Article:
INTERNATIONAL -- Europe has delayed a decision again on whether to phase-out glyphosate herbicide, widely used in Australia under the brand name Roundup as a weed killer.
Also read, FDA Resumes Testing For Glyphosate In The U.S. Food Supply.
It has been a rocky ride for farmers relying on glyphosate due to the World Health Organisation's International Agency for Research on Cancer (IARC) declaring it's "probably carcinogenic" in 2015.
But the EU food safety regulator ruled that same year that it was safe, and in March 2017 the European chemical regulator ruled that glyphosate was neither a carcinogen nor a mutagen.
This week's failure to reach a consensus on extending the license for the widely used herbicide came after members of the EU Parliament voted for a phase-out over five years.
French farmers have told the ABC that billions of dollars in production are at risk and glyphosate is essential to building carbon in soil and conservation farming.
Another vote is expected within the next two months.
Greenpeace, NGOs supporting organics and consumer groups have delighted in the success of their campaign against the herbicide developed by Monsanto over 40 years ago.
Activists handed the EU a petition with 1.3 million signatures calling for the ban, pressuring the European Commission not to renew the licence for a further 10 years.
Farmers relieved for now
UK and French farmers worry that banning glyphosate will remove an important tool in conservation farming, using minimum tillage and building carbon in soils.
Advice from rural environmental consultancy ADAS stated glyphosate adds $1 billion in value to UK farm production with increased crop yields and pastures.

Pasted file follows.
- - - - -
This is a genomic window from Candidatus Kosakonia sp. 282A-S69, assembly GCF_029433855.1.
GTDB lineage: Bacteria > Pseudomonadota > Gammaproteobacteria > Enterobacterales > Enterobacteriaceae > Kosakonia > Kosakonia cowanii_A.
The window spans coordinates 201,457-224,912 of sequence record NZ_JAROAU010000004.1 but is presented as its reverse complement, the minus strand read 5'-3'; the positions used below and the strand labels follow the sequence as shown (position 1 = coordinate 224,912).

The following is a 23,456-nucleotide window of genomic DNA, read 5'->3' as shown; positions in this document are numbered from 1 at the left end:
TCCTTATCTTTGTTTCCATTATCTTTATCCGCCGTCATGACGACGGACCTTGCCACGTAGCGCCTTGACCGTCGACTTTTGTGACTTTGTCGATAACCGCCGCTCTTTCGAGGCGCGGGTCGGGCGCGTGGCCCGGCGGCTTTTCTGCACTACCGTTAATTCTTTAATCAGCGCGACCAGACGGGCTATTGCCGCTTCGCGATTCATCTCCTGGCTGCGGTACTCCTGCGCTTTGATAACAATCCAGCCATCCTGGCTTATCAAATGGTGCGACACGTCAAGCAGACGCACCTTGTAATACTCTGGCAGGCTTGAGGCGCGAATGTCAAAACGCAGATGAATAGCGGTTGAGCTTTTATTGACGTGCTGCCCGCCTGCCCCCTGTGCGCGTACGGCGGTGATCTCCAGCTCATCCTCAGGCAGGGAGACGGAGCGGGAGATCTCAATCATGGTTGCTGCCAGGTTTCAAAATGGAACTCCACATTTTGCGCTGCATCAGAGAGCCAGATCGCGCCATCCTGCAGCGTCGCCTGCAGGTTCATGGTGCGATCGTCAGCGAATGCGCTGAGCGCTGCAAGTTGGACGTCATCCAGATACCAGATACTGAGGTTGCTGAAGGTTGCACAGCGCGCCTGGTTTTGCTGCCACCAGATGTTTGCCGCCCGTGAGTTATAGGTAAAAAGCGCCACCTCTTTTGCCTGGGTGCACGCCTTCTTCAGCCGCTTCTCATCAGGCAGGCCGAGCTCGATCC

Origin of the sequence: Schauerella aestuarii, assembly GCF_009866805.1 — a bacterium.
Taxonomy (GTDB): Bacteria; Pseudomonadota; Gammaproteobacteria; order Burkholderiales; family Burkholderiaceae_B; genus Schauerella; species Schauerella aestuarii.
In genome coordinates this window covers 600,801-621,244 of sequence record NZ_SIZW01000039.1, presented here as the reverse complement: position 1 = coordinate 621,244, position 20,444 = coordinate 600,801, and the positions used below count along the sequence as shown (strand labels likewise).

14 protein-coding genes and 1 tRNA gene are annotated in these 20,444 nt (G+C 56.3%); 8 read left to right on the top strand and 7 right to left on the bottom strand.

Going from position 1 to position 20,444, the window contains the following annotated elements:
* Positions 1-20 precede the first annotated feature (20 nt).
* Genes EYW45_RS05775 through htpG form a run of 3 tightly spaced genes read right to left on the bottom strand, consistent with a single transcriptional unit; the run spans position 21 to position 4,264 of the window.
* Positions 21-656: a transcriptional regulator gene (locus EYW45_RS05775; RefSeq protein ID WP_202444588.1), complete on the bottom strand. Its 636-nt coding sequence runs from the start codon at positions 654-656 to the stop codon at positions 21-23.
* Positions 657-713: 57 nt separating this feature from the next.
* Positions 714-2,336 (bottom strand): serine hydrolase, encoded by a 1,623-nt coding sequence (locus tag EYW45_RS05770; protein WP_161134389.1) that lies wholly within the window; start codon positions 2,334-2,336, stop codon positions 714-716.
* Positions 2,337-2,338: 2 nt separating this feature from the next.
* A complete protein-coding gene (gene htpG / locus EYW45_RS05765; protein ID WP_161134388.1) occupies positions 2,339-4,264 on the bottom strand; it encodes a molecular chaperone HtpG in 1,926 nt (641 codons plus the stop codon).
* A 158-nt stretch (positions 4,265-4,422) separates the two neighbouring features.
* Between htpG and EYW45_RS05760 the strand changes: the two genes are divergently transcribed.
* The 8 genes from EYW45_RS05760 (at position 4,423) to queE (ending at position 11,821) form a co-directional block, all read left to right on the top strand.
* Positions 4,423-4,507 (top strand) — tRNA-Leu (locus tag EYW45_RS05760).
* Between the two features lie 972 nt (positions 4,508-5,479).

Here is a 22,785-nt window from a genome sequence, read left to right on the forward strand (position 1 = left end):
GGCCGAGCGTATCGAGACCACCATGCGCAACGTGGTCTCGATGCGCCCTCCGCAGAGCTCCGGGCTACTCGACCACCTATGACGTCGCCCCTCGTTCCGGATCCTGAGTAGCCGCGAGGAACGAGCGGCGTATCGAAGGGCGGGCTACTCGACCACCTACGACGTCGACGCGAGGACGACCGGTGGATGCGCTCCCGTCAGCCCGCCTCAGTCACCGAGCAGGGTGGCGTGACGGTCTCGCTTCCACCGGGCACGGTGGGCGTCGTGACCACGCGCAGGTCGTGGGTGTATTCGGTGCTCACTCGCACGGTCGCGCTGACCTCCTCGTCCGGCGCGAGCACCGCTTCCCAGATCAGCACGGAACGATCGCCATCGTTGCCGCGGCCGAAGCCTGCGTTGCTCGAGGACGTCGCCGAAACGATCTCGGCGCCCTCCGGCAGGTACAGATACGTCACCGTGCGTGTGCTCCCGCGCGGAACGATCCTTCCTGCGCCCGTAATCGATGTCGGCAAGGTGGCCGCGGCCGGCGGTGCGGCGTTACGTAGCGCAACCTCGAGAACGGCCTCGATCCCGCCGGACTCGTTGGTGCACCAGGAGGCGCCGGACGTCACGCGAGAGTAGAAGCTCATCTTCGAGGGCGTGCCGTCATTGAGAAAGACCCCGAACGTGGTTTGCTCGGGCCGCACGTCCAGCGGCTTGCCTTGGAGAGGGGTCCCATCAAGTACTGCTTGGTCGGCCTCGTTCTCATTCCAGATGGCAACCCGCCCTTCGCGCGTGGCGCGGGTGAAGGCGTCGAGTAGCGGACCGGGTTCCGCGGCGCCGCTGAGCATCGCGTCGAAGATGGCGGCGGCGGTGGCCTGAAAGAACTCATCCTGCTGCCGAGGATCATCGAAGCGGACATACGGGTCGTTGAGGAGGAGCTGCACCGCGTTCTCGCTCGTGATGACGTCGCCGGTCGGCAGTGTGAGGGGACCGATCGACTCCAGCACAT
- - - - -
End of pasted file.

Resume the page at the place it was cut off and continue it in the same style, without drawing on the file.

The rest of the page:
In Germany, farmers have campaigned to keep the herbicide, using roadside signs declaring "harvests in danger".
They project that wheat yields would fall by 57 per cent and potatoes would fall by 40 per cent.
Australia's farm group CropLife said glyphosate has been in use for 40 years in Australia and around the world and is assessed safe by Australian, US, European and Canadian chemical and food regulators.
"If the EU were to make such a ludicrous decision banning their own farmers use of glyphosate, then not only would it destroy agricultural productivity in Europe but it would cause a significant trading problem for Australia and all its trading partners [including the] US, Canada," said Matthew Cossey, chief executive officer for CropLife Australia.
French farmer union representative and Normandy farmer Arnold Puech D'Alissac said banning glyphosate risks $3.8 billion of agricultural production in France.
SOURCE Sarina Locke, ABC.net.au
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